I like a lot of what Steven Pressfield has to say about writing, and his concept of “resistance” really resonates for me, as well as his idea of an artist serving or accessing their muse. It doesn’t hurt that he used to be a Marine, either. He doesn’t shy away from the hard stuff.

I also got a lot out of Pressfield’s repurposing of parts of the Bhagavad-Gita, like having a right to our labour, but not the fruits of our labour. Whenever I get too caught up in process and output as opposed to content, I try to bring myself back to this idea so I can be as true to my art as I can. 

Another reason to appreciate our motivation in pursuing art relates to how seriously to pursue professional development. If all you want to do is dabble—and that’s totally fine—then maybe paying for courses or professional feedback isn’t money well spent. For those who want to improve, however, these types of expenditures might be critical.

There is definitely a fine balance to be found. Thinking of writing as a business, it makes sense to invest in yourself. BUT…there are a lot of snake oil salesmen (and women) out there who know exactly how to prey on writer’s insecurities and desires. It seems that there are traps at every step of the writing game, in fact, and you really need to think about the value of what you are paying for. 

We both took a certificate program in Creative Writing, and you’re pursuing a Masters in it. What’s the value that you get from those programs?

Both the certificate program I took through Humber College and the Masters were studio programs which consisted mostly of direct mentorship. As an older student, I think I was much more receptive to absorbing advice from established writers based on their experiences as opposed to maybe a more academic based program. Plus, the writers I was lucky enough to work with – Ashley Little at Humber, and Martin Randall at University of Gloucestershire – were outstanding critics who were able to dial in on possible shortcomings in my writing in an objective, professional manner that built me up and gave me confidence. The other benefit of the Masters program was the opportunity to look at specific artistic movements such as minimalism, which helped me understand a few of the available overarching strategies that can help influence what techniques and styles a writer might want to use for a particular story. 

Can you talk about any new projects that you are working on?

I have several projects in development, the first of which is a literary thriller about a retired Navy SEAL who leads an assassination mission against the president of China. This novel was an opportunity to get out of my writing comfort zone, and provided me with the chance to experiment with nonlinear narratives and minimalism, which I felt was important because of a tendency for me to overwrite. One Kingdom Under Heaven comes out on June 17, 2021, and I’m currently searching for advance readers.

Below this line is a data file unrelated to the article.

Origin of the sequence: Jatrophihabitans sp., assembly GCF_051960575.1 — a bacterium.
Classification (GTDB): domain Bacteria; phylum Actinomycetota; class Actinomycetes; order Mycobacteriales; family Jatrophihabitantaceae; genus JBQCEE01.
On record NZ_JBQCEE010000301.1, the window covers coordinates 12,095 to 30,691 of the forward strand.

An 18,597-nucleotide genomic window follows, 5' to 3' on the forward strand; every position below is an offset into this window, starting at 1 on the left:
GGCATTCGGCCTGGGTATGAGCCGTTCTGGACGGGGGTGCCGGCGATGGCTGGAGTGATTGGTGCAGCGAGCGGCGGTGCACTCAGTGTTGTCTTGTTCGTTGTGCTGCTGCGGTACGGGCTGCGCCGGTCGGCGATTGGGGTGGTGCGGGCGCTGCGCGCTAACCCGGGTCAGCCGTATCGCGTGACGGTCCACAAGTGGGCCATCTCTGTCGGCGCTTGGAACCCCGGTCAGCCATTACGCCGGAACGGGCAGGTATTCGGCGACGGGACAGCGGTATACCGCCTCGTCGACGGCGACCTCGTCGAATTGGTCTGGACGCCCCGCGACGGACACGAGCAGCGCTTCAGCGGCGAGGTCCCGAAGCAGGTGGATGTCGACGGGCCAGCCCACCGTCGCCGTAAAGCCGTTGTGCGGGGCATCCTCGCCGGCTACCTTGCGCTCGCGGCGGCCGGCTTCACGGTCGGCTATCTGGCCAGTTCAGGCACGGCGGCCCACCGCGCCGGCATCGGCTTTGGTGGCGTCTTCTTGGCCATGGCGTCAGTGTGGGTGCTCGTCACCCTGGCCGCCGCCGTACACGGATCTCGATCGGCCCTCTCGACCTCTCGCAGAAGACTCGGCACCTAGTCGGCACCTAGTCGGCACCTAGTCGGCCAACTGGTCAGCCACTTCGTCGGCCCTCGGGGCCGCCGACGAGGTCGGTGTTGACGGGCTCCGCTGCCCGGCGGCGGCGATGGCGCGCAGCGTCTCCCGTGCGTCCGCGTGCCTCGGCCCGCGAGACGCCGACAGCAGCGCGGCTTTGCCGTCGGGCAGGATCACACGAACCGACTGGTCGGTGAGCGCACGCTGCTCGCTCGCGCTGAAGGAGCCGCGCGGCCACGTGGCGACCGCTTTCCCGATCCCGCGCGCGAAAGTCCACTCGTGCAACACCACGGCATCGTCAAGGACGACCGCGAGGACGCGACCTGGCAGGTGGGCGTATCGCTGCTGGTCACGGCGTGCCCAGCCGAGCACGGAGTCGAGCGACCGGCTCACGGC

That’s coming up soon! How can prospective advanced readers get in touch with you?

If advanced readers are willing to leave a review of One Kingdom Under Heaven, they can sign up to receive an e-book at this link. Another option is to sign up for my mailing list at this link.

The second project I’m working on is an illustrated creative nonfiction book about civic engagement written for new / young adults. This one has turned into somewhat of a labor of love, and I find myself continually torn between giving up on it or pushing on. Although set aside for now, my plan is to run the manuscript through concept and line edits later this year and, if everything goes well, to begin development on the illustrated side of the project after that.

Lastly, I’m also on a very early draft of a novel about siblings at odds with each other when they inherit the family farm after their parents pass on. I would love for this story to be the setting to examine larger societal trends taking place in Canada right now, although progress to date has been very slow. I’ll get there though!

I take the same approach as you, I think. I always have several projects on the go at once, though I try to focus on one at a time. Writing is one thing, but publishing is such a slow-burn process that I feel like this is the only approach that makes sense.

And finally, what are you reading now or have read recently that you’d recommend?

In line with my work-in-progress, much of what I’m reading these days is about various perspectives on Canada and Canadian history. Seven Fallen Feathers, by Tanya Talaga, deserves every award it has won. I also greatly enjoyed The Best Laid Plans, by Terry Fallis, No Great Mischief, by Alistair MacLeod, and The Englishman’s Boy, by Guy Vanderhaeghe. Lastly, for something slightly different, I also enjoyed Stephen Graham Jones’ Mapping the Interior, which is part ghost-story, part coming of age.

I know some of those books, but I’m going to check out the ones that I don’t!

Published by

Phil Halton

Writer - Publisher - Creator